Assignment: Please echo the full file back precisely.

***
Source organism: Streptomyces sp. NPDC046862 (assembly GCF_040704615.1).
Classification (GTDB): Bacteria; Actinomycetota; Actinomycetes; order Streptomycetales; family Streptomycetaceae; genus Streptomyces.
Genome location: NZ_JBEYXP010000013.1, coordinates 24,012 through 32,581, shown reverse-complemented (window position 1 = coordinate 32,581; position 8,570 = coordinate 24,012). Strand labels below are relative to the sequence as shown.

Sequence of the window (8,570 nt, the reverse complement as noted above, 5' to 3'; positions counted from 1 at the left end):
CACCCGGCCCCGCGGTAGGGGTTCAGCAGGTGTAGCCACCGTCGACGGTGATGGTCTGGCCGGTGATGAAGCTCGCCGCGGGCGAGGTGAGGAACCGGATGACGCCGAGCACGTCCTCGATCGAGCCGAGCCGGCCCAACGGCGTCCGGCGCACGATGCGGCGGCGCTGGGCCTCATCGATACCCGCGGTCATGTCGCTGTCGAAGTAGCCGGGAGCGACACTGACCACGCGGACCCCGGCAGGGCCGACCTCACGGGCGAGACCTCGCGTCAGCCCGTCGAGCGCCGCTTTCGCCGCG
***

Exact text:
Source organism: Streptomyces sp. NPDC046862 (assembly GCF_040704615.1).
Classification (GTDB): Bacteria; Actinomycetota; Actinomycetes; order Streptomycetales; family Streptomycetaceae; genus Streptomyces.
Genome location: NZ_JBEYXP010000013.1, coordinates 24,012 through 32,581, shown reverse-complemented (window position 1 = coordinate 32,581; position 8,570 = coordinate 24,012). Strand labels below are relative to the sequence as shown.

Sequence of the window (8,570 nt, the reverse complement as noted above, 5' to 3'; positions counted from 1 at the left end):
CACCCGGCCCCGCGGTAGGGGTTCAGCAGGTGTAGCCACCGTCGACGGTGATGGTCTGGCCGGTGATGAAGCTCGCCGCGGGCGAGGTGAGGAACCGGATGACGCCGAGCACGTCCTCGATCGAGCCGAGCCGGCCCAACGGCGTCCGGCGCACGATGCGGCGGCGCTGGGCCTCATCGATACCCGCGGTCATGTCGCTGTCGAAGTAGCCGGGAGCGACACTGACCACGCGGACCCCGGCAGGGCCGACCTCACGGGCGAGACCTCGCGTCAGCCCGTCGAGCGCCGCTTTCGCCGCG